Are salespeople born or made?
Based on my informal surveys of groups I speak to, about 95% of current salespeople never thought they’d end up in sales; they somehow fell into it.
In these same groups, about 95% of those that KNEW they were going into sales had a parent who either was in sales or owned a business.
These two groups got different messages from their parents.
I’m in the first group. My parents made it clear to me that I should become a professional: have letters behind my name. So I did. The only reason I got into sales was to start my first business.
When we assess candidates for sales positions, or evaluate a sales team, there are two data sets we review.
First, we determine what the client company will require their salespeople to do, the kind of prospects they will meet and what their sales process looks like.
Second, we look at the 21 core competencies we know salespeople must have to be successful. (Let me know if you’d like a copy of these core competencies.)
The 21 include sales skills, of course, but also what we call Sales DNA. That is perhaps too strict a term because this DNA isn’t genetic. But it is learned. And things learned become neuropathways that are strong patterns, suborn and difficult to change.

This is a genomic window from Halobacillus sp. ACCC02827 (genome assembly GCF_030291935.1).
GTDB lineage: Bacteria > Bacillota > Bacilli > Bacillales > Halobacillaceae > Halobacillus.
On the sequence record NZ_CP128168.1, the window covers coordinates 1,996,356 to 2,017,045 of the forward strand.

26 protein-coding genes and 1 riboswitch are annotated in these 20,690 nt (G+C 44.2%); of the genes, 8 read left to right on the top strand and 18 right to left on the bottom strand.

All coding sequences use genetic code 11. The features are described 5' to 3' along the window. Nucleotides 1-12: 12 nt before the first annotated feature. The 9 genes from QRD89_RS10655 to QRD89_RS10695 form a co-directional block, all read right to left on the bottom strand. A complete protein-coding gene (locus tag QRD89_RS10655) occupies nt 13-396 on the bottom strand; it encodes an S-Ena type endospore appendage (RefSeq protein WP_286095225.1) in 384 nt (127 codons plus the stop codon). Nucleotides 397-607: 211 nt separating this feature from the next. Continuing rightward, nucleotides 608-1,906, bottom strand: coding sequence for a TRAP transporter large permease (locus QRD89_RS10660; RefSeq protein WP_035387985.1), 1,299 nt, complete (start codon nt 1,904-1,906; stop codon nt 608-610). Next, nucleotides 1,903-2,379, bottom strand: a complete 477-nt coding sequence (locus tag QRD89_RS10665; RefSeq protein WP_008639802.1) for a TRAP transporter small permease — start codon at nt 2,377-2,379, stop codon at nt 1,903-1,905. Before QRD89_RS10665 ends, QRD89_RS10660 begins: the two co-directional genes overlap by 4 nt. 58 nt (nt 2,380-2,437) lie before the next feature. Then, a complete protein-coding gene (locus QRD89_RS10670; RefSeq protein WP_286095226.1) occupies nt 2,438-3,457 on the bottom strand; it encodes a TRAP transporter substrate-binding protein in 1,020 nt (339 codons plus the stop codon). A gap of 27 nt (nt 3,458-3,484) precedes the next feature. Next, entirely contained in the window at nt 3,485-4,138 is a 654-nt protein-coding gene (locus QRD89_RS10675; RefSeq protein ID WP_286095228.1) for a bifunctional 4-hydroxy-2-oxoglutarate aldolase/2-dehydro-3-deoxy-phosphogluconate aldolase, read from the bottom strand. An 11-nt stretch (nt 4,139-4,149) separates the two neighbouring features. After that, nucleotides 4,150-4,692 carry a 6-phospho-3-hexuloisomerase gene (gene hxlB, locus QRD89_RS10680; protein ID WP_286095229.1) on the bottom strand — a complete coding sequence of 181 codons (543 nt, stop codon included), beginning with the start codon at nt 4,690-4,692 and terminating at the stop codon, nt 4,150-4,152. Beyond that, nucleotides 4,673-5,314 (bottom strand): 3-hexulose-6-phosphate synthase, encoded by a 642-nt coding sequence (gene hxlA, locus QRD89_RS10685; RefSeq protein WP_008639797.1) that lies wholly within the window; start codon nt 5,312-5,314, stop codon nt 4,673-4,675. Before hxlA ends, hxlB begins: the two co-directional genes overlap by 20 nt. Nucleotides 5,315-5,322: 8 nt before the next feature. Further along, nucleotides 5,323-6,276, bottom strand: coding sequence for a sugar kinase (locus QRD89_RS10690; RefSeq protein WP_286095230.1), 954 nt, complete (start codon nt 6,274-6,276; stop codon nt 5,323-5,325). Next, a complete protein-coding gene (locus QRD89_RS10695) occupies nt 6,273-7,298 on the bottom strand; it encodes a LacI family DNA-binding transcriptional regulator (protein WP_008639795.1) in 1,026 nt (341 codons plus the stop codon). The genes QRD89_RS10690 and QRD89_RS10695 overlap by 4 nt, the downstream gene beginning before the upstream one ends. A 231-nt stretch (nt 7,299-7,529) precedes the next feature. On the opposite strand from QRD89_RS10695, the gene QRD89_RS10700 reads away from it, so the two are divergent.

For example, pretend you’re 5 years old and your mother asks you to go out and play: “Have fun, honey, and remember, don’t talk to….” Right, strangers. We all heard that message growing up.
Now you’re in sales. What is your job? Talking to strangers. Who is your subconscious going to listen to: Mom, or your sales manager?
Mom has “helped” you create a neuropathway over your first 12 or so years; your sales manager has only had you for 3 years…
In this Dave Kurlan article, he describes which is more important: sales skills or Sales DNA. Care to guess?
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